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There are several types of antidepressant medication, but they all generally work by affecting neurotransmitters like serotonin and dopamine, which communicate between neurons in the brain.
When an individual suffers from depression, these neurotransmitters may not bind to neuron receptors very well, or the brain may not produce enough of these chemicals. Consequently, pleasurable stimuli do not affect people suffering from depression because the neurotransmitters do not communicate as well.
Antidepressants work on different neurotransmitters in different ways, and are not fully understood yet. Consequently, people dealing with depression may be prescribed many types of antidepressants, or different doses of these medications, to find the right type and dose that works best.
There are a few basic types of antidepressants, such as:
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Antidepressant medications are not considered addictive in the same way that alcohol, opioid medications, heroin, amphetamines, or cocaine are addictive, but people who stop taking antidepressants often suffer withdrawal symptoms lasting between one week and two months. Like addictive drugs, antidepressants affect the levels and uptake of “happy” neurotransmitters in the brain like norepinephrine, dopamine, and serotonin, so withdrawal symptoms are similar to withdrawal symptoms from addictive drugs.
Antidepressant withdrawal symptoms include:
Some medical research suggests that between 50 and 80 percent of individuals taking Paxil who stop taking the medication suffer withdrawal symptoms. Although antidepressant medications are not considered addictive, the prevalence of withdrawal symptoms in people prescribed these medications raises serious questions about whether or not they should be relabeled as potentially addictive.
Additionally, medical research has shown that overuse of tricyclic antidepressants due to prescribing larger doses or taking these medications for too long can lead to overdose, typically nonfatal. However, antidepressant overdoses, usually with tricyclic antidepressants, is the second leading cause of overdose death in the US. Other antidepressant medications do not seem to have severe side effects.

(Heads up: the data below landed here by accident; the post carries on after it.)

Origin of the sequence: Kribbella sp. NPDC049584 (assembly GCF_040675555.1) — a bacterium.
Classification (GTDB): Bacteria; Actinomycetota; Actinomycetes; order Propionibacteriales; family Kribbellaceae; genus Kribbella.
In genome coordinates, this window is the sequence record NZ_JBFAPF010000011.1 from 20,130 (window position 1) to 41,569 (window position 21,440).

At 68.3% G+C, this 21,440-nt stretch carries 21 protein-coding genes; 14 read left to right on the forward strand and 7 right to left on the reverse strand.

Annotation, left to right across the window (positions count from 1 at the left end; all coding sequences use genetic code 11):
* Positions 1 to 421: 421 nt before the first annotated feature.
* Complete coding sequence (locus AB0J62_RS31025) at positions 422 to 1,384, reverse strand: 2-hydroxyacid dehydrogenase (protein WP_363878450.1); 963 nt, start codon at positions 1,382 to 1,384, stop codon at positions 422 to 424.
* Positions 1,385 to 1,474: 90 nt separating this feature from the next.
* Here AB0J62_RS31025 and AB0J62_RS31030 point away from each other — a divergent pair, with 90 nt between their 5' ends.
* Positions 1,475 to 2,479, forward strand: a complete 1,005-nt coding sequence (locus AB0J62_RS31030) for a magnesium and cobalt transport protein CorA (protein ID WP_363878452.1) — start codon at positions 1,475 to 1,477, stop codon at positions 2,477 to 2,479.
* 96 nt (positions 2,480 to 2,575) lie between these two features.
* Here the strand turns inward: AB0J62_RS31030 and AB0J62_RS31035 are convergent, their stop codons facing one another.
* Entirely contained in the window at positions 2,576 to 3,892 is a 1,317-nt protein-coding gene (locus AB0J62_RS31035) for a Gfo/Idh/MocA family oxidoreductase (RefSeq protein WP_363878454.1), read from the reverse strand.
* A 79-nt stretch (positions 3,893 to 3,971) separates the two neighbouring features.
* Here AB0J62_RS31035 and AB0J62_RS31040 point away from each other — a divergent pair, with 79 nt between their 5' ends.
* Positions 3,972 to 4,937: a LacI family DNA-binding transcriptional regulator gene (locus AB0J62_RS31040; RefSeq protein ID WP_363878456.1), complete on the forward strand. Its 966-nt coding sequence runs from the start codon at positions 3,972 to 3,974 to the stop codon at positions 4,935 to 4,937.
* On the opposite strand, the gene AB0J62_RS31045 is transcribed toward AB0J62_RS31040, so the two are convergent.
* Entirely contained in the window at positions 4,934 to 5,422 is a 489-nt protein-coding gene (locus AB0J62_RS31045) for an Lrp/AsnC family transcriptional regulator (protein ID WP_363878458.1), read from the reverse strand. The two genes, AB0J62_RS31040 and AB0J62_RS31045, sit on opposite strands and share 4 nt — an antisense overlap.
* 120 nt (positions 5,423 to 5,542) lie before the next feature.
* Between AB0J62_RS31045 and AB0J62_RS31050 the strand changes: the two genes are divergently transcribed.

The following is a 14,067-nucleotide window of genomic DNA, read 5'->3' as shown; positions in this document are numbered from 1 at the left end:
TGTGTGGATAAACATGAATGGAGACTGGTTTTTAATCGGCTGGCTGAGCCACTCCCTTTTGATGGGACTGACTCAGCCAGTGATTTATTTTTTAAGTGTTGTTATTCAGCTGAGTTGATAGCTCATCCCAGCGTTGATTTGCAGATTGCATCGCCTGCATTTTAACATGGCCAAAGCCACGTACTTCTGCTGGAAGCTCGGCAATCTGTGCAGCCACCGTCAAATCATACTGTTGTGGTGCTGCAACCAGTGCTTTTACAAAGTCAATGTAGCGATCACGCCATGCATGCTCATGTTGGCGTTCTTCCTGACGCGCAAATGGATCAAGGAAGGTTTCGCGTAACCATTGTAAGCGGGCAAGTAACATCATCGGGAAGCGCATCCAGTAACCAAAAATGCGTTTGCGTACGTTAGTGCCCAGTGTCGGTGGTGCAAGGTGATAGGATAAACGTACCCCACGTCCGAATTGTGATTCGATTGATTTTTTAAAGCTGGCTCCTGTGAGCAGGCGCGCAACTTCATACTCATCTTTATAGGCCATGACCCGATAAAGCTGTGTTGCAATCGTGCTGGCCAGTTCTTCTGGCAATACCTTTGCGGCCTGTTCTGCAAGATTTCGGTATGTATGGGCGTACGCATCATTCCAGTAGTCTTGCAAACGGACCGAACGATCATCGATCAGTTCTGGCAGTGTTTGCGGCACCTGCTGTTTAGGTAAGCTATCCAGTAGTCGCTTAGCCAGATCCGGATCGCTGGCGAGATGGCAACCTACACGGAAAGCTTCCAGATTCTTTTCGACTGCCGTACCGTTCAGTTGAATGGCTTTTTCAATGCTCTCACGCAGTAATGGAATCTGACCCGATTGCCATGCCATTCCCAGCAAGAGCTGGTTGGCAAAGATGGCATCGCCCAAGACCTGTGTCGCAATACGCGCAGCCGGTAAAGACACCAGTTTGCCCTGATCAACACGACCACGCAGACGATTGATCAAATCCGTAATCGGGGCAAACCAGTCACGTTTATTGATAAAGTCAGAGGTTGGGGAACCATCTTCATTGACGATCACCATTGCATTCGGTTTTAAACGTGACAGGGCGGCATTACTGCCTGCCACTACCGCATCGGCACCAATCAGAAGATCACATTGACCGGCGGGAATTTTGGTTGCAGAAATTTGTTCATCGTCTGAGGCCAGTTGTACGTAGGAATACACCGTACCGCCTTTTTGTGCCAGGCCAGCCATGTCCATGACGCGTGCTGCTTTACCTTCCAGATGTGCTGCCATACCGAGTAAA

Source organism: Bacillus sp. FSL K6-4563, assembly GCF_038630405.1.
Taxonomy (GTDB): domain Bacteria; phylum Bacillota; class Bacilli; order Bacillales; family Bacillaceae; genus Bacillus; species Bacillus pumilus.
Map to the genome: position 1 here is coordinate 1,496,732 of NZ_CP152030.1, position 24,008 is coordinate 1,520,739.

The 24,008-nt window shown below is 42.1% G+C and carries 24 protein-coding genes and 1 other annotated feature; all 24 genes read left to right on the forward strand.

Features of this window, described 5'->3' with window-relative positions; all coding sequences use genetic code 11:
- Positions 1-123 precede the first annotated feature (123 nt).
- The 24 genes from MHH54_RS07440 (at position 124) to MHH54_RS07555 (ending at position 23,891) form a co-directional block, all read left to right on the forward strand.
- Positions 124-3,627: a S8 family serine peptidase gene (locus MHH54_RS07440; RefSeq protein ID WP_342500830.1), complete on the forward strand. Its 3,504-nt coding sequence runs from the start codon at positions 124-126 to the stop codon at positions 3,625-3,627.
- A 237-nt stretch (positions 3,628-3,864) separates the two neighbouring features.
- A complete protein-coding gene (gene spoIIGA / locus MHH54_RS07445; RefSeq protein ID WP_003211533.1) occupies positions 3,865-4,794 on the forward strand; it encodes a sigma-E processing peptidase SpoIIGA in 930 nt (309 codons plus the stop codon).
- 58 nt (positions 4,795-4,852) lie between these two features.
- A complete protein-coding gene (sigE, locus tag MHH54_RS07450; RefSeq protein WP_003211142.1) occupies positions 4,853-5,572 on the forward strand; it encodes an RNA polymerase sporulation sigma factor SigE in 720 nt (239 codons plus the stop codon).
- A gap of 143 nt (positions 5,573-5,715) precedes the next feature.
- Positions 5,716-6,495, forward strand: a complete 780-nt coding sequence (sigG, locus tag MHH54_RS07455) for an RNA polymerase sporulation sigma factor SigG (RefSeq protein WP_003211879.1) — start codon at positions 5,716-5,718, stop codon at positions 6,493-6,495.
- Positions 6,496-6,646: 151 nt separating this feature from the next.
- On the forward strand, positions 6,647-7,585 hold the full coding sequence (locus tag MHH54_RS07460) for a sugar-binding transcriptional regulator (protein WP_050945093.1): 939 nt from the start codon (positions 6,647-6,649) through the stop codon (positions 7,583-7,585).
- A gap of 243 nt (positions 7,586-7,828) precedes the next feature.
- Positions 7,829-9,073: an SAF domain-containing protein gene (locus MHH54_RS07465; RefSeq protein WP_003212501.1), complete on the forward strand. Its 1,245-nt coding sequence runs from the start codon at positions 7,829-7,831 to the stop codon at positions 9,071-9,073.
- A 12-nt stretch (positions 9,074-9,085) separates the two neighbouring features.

While antidepressants by themselves are not currently considered addictive by medical professionals, individuals who suffer other substance abuse or addiction problems are more likely to misuse antidepressant medication. Off-label use of antidepressant medication or taking extremely large doses of these medications can lead to a flood of neurotransmitters in the brain, which leads the individual to feel euphoric, or “high.” Abuse of antidepressants tends to be comorbid with other substance abuse issues.
Individuals who are undergoing withdrawal from other drugs like opioids or amphetamines may be prescribed antidepressants in order to stabilize moods during the detox process. There is growing concern that, if these medications are prescribed in too high a dose or too soon after the person decides to stop taking other addictive substances, the individual will grow dependent on antidepressant medications. While this is still not called an addiction outright, dependence on any medication after suffering a drug or alcohol addiction can be harmful.
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People undergoing antidepressant withdrawal can seek help from medical professionals. If they have a prescription through a psychiatrist or other doctor, they should work with their doctor to wean off the medication. If they are not using antidepressants as prescribed, they should consider seeking help from substance abuse rehabilitation facilities.
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